I got an email from Steve Landsburg with the subject line "krugman, me and you." I can't decide whether that counts as the sort of threesome I've always dreamt about...
I get daily emails from The Chronicle of Higher Education newsletter. Today's headline: "Academe Today: Professor Says His University Cares Little About Teaching." I had to stop for a second and confirm that I wasn't in fact reading The Onion.
Did anyone really think that stores being open on Thanksgiving was actually going to substantially increase how much consumers buy rather than just change the timing of purchases? I like an intoxicated post-turkey Target fest as much as the next person, but this just seems largely implausible, if for no other reason than it’s difficult to increase sales without increasing consumers’ incomes. It may be tempting to conclude that the stores are making bad decisions here but, as usual, a little economics can shed a lot of light on the matter.
The basic principle of the prisoners’ dilemma is that the payoffs of the game make it such that not cooperating is superior to cooperating for a player regardless of what the other player does, and individual incentives result in an equilibrium outcome that is worse than what would happen if the parties could commit to cooperating. The prisoners’ dilemma setup has been used to explain a number of outcomes that we see in the world- including, but not limited to, arms races. And anyone who’s witnessed Black Friday shopping firsthand should not be surprised that I’m comparing it to an arms race.
Think about it…retailers would probably be better off if they all agreed to not be open on Thanksgiving, since they would likely be making pretty much the same sales without having to incur the costs of being open as many hours. BUT…if a retailer thinks that no one else will be open on Thanksgiving, it has an incentive to open on Thanksgiving in order to try to capture the sales of shoppers who are either impatient or hate their families. Similarly, if a retailer thinks that everyone else is going to be open on Thanksgiving, it’s optimal to open on Thanksgiving in order to not get left behind when shoppers get impatient. So what happens? Stores follow their individual incentives, open on Thanksgiving, and achieve the prisoners’ dilemma or arms-race outcome where they’re basically back where they started but incur an additional cost. In addition to not being great for the retailers’ bottom lines, staying open on Thanksgiving puts an unnecessary burden on those employees who are pressured or forced into working on Thanksgiving. (Those workers who are cool with working on turkey day, more power to you.)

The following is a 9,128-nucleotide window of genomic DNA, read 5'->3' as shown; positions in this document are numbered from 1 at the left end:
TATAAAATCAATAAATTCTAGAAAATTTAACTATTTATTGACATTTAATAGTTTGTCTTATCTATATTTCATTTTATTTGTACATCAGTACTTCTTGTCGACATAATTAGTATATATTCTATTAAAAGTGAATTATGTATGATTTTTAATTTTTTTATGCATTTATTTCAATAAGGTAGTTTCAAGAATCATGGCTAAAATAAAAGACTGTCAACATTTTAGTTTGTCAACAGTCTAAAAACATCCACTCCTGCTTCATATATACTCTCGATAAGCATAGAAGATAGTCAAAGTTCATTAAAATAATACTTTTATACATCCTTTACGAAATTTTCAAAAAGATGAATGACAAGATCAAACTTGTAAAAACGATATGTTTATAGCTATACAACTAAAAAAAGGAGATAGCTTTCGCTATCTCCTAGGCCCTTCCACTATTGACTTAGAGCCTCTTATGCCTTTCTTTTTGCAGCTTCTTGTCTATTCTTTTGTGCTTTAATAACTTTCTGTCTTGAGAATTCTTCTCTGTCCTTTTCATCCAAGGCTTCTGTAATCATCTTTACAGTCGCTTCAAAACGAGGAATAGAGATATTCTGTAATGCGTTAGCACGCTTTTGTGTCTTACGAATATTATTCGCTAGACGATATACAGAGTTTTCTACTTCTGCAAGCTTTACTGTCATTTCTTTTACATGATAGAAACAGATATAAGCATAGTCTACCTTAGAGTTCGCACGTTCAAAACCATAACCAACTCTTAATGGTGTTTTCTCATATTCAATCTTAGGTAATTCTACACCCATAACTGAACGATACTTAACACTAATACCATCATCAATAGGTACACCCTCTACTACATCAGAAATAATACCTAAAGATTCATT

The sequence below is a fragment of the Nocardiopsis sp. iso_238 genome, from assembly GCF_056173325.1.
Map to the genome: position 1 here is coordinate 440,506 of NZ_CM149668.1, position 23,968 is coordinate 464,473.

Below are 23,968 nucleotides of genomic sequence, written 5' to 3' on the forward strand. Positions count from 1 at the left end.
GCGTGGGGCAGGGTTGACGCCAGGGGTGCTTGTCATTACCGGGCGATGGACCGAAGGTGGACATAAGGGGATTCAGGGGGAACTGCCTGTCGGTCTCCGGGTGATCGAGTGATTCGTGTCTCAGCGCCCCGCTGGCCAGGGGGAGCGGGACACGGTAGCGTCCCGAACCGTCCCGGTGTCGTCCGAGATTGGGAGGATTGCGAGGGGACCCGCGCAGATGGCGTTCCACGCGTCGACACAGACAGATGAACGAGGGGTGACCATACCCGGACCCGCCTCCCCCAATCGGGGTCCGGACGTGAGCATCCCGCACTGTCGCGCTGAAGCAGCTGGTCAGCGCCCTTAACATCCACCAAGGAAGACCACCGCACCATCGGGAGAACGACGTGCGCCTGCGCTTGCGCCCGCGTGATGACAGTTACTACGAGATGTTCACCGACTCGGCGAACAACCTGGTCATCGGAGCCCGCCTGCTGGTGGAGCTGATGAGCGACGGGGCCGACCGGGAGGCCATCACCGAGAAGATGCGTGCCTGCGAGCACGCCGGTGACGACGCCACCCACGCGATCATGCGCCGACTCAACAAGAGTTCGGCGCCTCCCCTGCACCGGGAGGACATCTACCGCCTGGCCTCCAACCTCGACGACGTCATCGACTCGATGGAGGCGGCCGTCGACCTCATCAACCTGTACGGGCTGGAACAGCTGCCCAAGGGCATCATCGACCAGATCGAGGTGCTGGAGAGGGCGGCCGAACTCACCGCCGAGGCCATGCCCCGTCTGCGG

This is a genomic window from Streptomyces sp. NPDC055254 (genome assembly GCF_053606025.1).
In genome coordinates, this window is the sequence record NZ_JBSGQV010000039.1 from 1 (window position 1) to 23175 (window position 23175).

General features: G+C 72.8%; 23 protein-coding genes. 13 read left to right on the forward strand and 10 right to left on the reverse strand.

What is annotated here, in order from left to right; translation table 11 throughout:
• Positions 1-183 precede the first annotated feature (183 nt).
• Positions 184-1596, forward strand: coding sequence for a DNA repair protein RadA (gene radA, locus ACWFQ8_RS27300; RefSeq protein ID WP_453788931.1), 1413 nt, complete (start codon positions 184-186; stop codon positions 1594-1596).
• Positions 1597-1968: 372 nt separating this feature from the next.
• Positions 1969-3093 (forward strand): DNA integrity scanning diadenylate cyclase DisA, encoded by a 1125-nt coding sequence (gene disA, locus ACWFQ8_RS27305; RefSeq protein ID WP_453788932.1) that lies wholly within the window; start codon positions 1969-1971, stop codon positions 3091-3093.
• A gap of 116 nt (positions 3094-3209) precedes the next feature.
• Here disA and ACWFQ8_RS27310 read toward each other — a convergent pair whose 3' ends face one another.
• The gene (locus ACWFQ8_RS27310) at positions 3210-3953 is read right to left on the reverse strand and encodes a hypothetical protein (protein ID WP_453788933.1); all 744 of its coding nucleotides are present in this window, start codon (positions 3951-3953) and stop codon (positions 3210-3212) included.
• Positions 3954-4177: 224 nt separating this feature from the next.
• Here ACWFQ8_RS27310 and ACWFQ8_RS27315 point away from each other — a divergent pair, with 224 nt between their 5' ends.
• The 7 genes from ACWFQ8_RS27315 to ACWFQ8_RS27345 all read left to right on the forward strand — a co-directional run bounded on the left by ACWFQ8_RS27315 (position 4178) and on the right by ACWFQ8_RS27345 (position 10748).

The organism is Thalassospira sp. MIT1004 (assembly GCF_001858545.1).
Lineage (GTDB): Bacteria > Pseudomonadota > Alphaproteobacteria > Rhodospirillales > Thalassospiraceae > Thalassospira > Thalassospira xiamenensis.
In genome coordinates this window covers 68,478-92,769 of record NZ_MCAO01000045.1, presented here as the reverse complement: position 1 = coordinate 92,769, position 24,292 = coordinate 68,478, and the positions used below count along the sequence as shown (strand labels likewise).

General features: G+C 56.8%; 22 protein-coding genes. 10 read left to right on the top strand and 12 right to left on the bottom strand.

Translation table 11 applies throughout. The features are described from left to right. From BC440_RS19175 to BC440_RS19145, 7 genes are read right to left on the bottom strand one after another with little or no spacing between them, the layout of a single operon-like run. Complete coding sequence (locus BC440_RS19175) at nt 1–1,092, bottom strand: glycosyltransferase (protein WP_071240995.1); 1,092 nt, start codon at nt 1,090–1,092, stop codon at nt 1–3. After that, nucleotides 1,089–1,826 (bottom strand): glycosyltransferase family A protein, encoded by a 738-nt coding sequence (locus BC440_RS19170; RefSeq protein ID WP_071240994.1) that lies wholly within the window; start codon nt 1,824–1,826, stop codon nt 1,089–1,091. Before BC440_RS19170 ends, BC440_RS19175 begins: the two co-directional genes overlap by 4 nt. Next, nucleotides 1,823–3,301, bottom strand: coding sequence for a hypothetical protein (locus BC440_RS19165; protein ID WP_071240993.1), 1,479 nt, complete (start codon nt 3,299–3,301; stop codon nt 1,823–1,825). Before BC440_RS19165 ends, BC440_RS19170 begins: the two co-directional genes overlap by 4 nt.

So what can be done to mitigate the inefficiency of this situation? We know from the prisoners’ dilemma that non-binding agreements to cooperate don’t work because of the incentives to renege, and besides, cooperation (especially binding cooperation) runs afoul of that whole antitrust thing. Companies are left with what is essentially a coordination failure, leaving government as the store closer of last resort. This gets into uncomfortable territory on a number of levels, not the least of which being that it’s not obvious what companies are playing the arms race game and which have efficient reasons to stay open on Thanksgiving. (Also notice that, while some states do still have “blue laws” on the books, requiring businesses to close on a wider scale is largely uncharted territory.) So, for now, we’re stuck with the consumption arms race. That said, some companies have actively tried to buck the trend by trying to get customre cooperation rather than competitor cooperation. Case in point, from REI:
I worry that this is not entirely generalizable, but it’s at least an interesting start.
In case you haven’t heard, Adele has a new album titled 25 coming out. (If this refers to you, let me know and I will send help to get you out from that rock you are under.) Now we’re being told that we won’t be able to stream said album anytime soon:
Not gonna lie- from the numbers I’ve seen, it’s entirely possible that this withholding strategy is profit maximizing as far as recorded music is concerned. To get a handle on this tradeoff, consider some numbers: